Beginning April 14, the world will tune in to watch the Starks, Daenerys Targaryen’s armies and some wayward Lannisters do battle with an undead army and a zombie dragon. For most of the past decade “Game of Thrones” has awed viewers with its bold plotlines and political intrigue. But its fantasy world is not as mythical as it seems, and some of its most pivotal moments are rooted in history.
Author George R.R. Martin often draws from the historical record, and there are a plethora of historical parallels in his “Song of Ice and Fire” series upon which the HBO series is based. The Dothraki’s fearsome bloodriders mirror the indomitable force of Genghis Khan’s cavalry. And the shocking Red Wedding was practically torn from the pages of Scottish history as it was based on the Glencoe massacre of 1692, in which Archibald Campbell’s soldiers slaughtered members of the McDonald clan amid a bitter blood feud.
Feuding is rampant in “Game of Thrones” and likely inspired in part by the Wars of the Roses in 15th-century England between the Lancasters and the Yorks — and the feuding in Scotland, which was far more prevalent. Blood feuding, both in Scotland and in Westeros, evokes images of bloodthirsty men of the aristocracy, eager to exact retribution for slain family members. However, for every Rob Stark we have a Catelyn Stark, who took it upon herself to avenge her dead husband.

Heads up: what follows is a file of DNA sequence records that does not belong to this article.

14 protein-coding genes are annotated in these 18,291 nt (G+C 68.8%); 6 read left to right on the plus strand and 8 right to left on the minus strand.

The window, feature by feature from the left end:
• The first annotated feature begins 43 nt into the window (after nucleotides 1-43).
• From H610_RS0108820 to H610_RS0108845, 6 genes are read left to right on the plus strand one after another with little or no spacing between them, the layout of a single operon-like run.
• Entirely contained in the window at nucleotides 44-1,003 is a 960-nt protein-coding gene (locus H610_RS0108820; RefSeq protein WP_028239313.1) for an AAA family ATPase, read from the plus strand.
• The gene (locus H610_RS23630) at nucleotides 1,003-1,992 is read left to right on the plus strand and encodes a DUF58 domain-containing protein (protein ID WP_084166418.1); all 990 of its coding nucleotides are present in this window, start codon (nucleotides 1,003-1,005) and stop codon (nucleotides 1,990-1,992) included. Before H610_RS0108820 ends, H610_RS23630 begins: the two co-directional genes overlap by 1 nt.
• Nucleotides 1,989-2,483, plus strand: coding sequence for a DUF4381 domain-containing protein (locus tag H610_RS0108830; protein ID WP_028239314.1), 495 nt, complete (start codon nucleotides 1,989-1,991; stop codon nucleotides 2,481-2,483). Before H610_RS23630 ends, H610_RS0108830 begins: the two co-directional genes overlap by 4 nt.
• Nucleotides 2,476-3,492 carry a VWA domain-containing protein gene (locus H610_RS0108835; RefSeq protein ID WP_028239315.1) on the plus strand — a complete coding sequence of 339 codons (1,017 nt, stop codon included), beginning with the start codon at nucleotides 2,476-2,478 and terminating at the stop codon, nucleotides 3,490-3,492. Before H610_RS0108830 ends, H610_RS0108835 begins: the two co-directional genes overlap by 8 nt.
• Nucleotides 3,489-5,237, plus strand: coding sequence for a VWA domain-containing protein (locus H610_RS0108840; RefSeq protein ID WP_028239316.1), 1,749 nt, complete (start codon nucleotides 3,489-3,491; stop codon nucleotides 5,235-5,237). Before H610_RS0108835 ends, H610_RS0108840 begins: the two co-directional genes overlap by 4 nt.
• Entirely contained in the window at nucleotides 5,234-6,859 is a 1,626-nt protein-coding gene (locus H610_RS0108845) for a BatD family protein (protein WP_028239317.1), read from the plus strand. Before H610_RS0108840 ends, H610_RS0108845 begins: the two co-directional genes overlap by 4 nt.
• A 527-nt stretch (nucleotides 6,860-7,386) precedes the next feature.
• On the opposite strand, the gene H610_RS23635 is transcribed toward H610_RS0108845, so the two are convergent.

So what does history tell us about these bold women?
Historian Keith Brown, Dean of Humanities at the University of Manchester, notes that the women of early Scottish history were seen as “soft targets” in the eyes of acquisitive neighbors — or sometimes their own family — and their “best defense lay in marriage.” Yet these women could also wield power to avenge their families, not unlike Cersei Lannister, Margaery Tyrell and Sansa Stark.